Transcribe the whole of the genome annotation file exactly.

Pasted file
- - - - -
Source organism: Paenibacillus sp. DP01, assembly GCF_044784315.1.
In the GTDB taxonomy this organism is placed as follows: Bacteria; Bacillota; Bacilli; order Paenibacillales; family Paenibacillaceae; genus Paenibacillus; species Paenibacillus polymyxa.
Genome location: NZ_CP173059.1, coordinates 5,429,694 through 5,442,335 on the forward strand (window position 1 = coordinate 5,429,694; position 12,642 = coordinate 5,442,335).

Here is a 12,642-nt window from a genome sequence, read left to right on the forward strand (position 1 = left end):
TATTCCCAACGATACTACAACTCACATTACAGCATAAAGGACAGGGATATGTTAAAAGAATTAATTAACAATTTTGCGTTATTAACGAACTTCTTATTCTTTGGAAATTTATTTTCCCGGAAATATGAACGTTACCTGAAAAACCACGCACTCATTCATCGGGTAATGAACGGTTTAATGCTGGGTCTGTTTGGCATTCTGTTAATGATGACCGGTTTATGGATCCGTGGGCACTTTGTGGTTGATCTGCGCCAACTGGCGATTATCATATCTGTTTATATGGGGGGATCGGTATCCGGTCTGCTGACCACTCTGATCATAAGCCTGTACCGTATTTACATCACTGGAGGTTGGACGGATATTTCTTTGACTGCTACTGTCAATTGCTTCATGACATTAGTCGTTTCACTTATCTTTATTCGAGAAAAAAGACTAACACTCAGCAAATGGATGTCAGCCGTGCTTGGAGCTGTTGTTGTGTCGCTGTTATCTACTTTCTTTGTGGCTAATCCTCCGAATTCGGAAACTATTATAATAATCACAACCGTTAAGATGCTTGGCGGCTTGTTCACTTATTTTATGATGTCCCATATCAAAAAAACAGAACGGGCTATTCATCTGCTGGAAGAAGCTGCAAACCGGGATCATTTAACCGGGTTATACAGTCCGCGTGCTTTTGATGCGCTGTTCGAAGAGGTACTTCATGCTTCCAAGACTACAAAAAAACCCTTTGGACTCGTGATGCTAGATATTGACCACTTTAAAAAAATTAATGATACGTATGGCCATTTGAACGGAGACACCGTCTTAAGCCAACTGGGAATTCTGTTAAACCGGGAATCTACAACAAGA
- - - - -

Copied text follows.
Source organism: Paenibacillus sp. DP01, assembly GCF_044784315.1.
In the GTDB taxonomy this organism is placed as follows: Bacteria; Bacillota; Bacilli; order Paenibacillales; family Paenibacillaceae; genus Paenibacillus; species Paenibacillus polymyxa.
Genome location: NZ_CP173059.1, coordinates 5,429,694 through 5,442,335 on the forward strand (window position 1 = coordinate 5,429,694; position 12,642 = coordinate 5,442,335).

Here is a 12,642-nt window from a genome sequence, read left to right on the forward strand (position 1 = left end):
TATTCCCAACGATACTACAACTCACATTACAGCATAAAGGACAGGGATATGTTAAAAGAATTAATTAACAATTTTGCGTTATTAACGAACTTCTTATTCTTTGGAAATTTATTTTCCCGGAAATATGAACGTTACCTGAAAAACCACGCACTCATTCATCGGGTAATGAACGGTTTAATGCTGGGTCTGTTTGGCATTCTGTTAATGATGACCGGTTTATGGATCCGTGGGCACTTTGTGGTTGATCTGCGCCAACTGGCGATTATCATATCTGTTTATATGGGGGGATCGGTATCCGGTCTGCTGACCACTCTGATCATAAGCCTGTACCGTATTTACATCACTGGAGGTTGGACGGATATTTCTTTGACTGCTACTGTCAATTGCTTCATGACATTAGTCGTTTCACTTATCTTTATTCGAGAAAAAAGACTAACACTCAGCAAATGGATGTCAGCCGTGCTTGGAGCTGTTGTTGTGTCGCTGTTATCTACTTTCTTTGTGGCTAATCCTCCGAATTCGGAAACTATTATAATAATCACAACCGTTAAGATGCTTGGCGGCTTGTTCACTTATTTTATGATGTCCCATATCAAAAAAACAGAACGGGCTATTCATCTGCTGGAAGAAGCTGCAAACCGGGATCATTTAACCGGGTTATACAGTCCGCGTGCTTTTGATGCGCTGTTCGAAGAGGTACTTCATGCTTCCAAGACTACAAAAAAACCCTTTGGACTCGTGATGCTAGATATTGACCACTTTAAAAAAATTAATGATACGTATGGCCATTTGAACGGAGACACCGTCTTAAGCCAACTGGGAATTCTGTTAAACCGGGAATCTACAACAAGA